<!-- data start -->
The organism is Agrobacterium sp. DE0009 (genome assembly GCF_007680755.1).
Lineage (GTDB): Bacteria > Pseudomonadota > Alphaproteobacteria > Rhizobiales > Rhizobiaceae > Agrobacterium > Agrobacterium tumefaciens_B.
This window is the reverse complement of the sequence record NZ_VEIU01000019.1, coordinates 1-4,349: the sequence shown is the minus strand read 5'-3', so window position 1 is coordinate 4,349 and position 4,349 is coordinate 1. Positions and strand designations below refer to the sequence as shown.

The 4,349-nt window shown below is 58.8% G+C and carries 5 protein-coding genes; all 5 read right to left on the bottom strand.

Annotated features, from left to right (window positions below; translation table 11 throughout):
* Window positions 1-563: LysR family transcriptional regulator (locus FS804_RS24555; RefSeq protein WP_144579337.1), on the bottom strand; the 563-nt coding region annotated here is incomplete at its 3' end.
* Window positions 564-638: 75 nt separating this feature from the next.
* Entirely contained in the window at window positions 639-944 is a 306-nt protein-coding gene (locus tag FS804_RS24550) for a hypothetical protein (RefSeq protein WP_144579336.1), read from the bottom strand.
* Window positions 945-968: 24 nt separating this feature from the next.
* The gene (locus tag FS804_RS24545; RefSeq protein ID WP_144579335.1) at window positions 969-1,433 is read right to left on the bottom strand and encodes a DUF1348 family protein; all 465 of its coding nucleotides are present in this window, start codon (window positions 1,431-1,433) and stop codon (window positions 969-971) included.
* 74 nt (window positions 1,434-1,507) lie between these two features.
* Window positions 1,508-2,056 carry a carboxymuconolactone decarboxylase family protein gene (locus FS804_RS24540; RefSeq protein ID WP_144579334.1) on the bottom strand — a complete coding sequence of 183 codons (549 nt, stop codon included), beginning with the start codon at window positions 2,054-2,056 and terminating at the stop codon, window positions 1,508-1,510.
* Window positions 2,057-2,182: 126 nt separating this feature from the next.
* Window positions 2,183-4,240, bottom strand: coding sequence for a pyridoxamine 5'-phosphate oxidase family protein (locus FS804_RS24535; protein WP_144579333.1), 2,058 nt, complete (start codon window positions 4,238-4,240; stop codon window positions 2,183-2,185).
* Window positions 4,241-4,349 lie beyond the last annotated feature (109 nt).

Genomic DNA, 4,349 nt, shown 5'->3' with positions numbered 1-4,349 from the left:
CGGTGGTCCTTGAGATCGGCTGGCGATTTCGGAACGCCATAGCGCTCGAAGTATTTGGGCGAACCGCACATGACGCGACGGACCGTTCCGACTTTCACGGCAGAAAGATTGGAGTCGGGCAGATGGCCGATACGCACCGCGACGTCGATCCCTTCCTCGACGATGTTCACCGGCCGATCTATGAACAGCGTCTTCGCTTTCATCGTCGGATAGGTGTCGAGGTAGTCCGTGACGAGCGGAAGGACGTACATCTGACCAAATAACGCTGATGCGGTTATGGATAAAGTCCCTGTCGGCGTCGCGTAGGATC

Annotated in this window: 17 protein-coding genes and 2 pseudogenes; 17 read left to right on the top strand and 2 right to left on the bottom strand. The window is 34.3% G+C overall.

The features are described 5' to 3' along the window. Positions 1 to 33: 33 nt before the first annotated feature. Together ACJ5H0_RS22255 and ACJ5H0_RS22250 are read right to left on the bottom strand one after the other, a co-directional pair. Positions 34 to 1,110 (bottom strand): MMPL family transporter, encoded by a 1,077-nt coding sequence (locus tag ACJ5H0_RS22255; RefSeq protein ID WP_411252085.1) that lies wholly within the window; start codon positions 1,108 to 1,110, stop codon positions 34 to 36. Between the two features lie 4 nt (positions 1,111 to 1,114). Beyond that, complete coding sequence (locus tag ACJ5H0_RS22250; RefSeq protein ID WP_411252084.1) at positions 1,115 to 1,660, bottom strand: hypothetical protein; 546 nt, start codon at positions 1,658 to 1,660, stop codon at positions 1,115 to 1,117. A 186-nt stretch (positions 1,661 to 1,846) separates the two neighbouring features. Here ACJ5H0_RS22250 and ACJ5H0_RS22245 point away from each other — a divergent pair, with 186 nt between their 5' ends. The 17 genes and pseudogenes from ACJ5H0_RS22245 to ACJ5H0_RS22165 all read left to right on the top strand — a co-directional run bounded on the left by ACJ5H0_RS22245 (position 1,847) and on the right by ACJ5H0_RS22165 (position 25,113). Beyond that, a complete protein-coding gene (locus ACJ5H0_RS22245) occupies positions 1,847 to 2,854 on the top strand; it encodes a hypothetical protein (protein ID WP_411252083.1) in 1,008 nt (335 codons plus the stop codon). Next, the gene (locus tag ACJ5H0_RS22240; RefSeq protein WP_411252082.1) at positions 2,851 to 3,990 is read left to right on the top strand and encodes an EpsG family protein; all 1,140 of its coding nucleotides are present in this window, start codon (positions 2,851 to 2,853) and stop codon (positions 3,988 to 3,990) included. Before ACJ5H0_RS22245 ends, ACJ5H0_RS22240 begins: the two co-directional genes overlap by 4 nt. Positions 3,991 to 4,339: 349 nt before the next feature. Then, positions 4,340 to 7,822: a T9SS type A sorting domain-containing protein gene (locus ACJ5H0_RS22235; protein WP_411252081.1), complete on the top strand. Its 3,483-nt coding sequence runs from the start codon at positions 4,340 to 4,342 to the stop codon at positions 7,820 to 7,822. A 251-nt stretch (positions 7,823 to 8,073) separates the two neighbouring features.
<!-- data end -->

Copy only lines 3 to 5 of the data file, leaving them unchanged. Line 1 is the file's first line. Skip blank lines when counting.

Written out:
This window is the reverse complement of the sequence record NZ_VEIU01000019.1, coordinates 1-4,349: the sequence shown is the minus strand read 5'-3', so window position 1 is coordinate 4,349 and position 4,349 is coordinate 1. Positions and strand designations below refer to the sequence as shown.

The 4,349-nt window shown below is 58.8% G+C and carries 5 protein-coding genes; all 5 read right to left on the bottom strand.

Annotated features, from left to right (window positions below; translation table 11 throughout):